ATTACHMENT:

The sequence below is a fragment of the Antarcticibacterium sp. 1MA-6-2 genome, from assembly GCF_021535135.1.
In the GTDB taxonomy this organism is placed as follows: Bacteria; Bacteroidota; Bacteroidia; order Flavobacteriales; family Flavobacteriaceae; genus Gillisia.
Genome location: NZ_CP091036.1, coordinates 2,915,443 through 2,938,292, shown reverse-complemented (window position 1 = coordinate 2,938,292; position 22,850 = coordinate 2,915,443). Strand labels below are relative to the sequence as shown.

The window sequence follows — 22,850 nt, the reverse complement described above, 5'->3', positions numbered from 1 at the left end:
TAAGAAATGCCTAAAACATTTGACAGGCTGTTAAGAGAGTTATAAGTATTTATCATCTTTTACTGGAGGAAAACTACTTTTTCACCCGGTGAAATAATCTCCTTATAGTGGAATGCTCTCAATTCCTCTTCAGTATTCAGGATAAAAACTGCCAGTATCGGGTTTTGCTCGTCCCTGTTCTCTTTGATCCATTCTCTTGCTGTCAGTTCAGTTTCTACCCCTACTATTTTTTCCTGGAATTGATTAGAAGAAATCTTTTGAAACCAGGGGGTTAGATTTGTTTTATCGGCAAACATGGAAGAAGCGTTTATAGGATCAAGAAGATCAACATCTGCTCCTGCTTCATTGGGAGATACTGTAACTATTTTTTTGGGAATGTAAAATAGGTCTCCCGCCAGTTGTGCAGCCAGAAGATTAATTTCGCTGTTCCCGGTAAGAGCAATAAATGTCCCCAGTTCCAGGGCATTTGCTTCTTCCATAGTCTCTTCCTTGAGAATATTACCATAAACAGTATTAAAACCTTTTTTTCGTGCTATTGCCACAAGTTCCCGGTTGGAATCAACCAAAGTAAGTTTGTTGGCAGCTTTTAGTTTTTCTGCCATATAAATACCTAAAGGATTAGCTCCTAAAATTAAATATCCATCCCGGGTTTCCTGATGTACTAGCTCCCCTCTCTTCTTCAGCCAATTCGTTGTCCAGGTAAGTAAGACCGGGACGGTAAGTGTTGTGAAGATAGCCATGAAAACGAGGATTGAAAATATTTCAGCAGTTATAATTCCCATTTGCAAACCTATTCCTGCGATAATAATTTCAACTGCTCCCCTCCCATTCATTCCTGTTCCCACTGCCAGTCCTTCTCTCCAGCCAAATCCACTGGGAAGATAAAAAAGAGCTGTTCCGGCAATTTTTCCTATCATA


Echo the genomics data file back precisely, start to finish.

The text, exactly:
The sequence below is a fragment of the Antarcticibacterium sp. 1MA-6-2 genome, from assembly GCF_021535135.1.
In the GTDB taxonomy this organism is placed as follows: Bacteria; Bacteroidota; Bacteroidia; order Flavobacteriales; family Flavobacteriaceae; genus Gillisia.
Genome location: NZ_CP091036.1, coordinates 2,915,443 through 2,938,292, shown reverse-complemented (window position 1 = coordinate 2,938,292; position 22,850 = coordinate 2,915,443). Strand labels below are relative to the sequence as shown.

The window sequence follows — 22,850 nt, the reverse complement described above, 5'->3', positions numbered from 1 at the left end:
TAAGAAATGCCTAAAACATTTGACAGGCTGTTAAGAGAGTTATAAGTATTTATCATCTTTTACTGGAGGAAAACTACTTTTTCACCCGGTGAAATAATCTCCTTATAGTGGAATGCTCTCAATTCCTCTTCAGTATTCAGGATAAAAACTGCCAGTATCGGGTTTTGCTCGTCCCTGTTCTCTTTGATCCATTCTCTTGCTGTCAGTTCAGTTTCTACCCCTACTATTTTTTCCTGGAATTGATTAGAAGAAATCTTTTGAAACCAGGGGGTTAGATTTGTTTTATCGGCAAACATGGAAGAAGCGTTTATAGGATCAAGAAGATCAACATCTGCTCCTGCTTCATTGGGAGATACTGTAACTATTTTTTTGGGAATGTAAAATAGGTCTCCCGCCAGTTGTGCAGCCAGAAGATTAATTTCGCTGTTCCCGGTAAGAGCAATAAATGTCCCCAGTTCCAGGGCATTTGCTTCTTCCATAGTCTCTTCCTTGAGAATATTACCATAAACAGTATTAAAACCTTTTTTTCGTGCTATTGCCACAAGTTCCCGGTTGGAATCAACCAAAGTAAGTTTGTTGGCAGCTTTTAGTTTTTCTGCCATATAAATACCTAAAGGATTAGCTCCTAAAATTAAATATCCATCCCGGGTTTCCTGATGTACTAGCTCCCCTCTCTTCTTCAGCCAATTCGTTGTCCAGGTAAGTAAGACCGGGACGGTAAGTGTTGTGAAGATAGCCATGAAAACGAGGATTGAAAATATTTCAGCAGTTATAATTCCCATTTGCAAACCTATTCCTGCGATAATAATTTCAACTGCTCCCCTCCCATTCATTCCTGTTCCCACTGCCAGTCCTTCTCTCCAGCCAAATCCACTGGGAAGATAAAAAAGAGCTGTTCCGGCAATTTTTCCTATCATA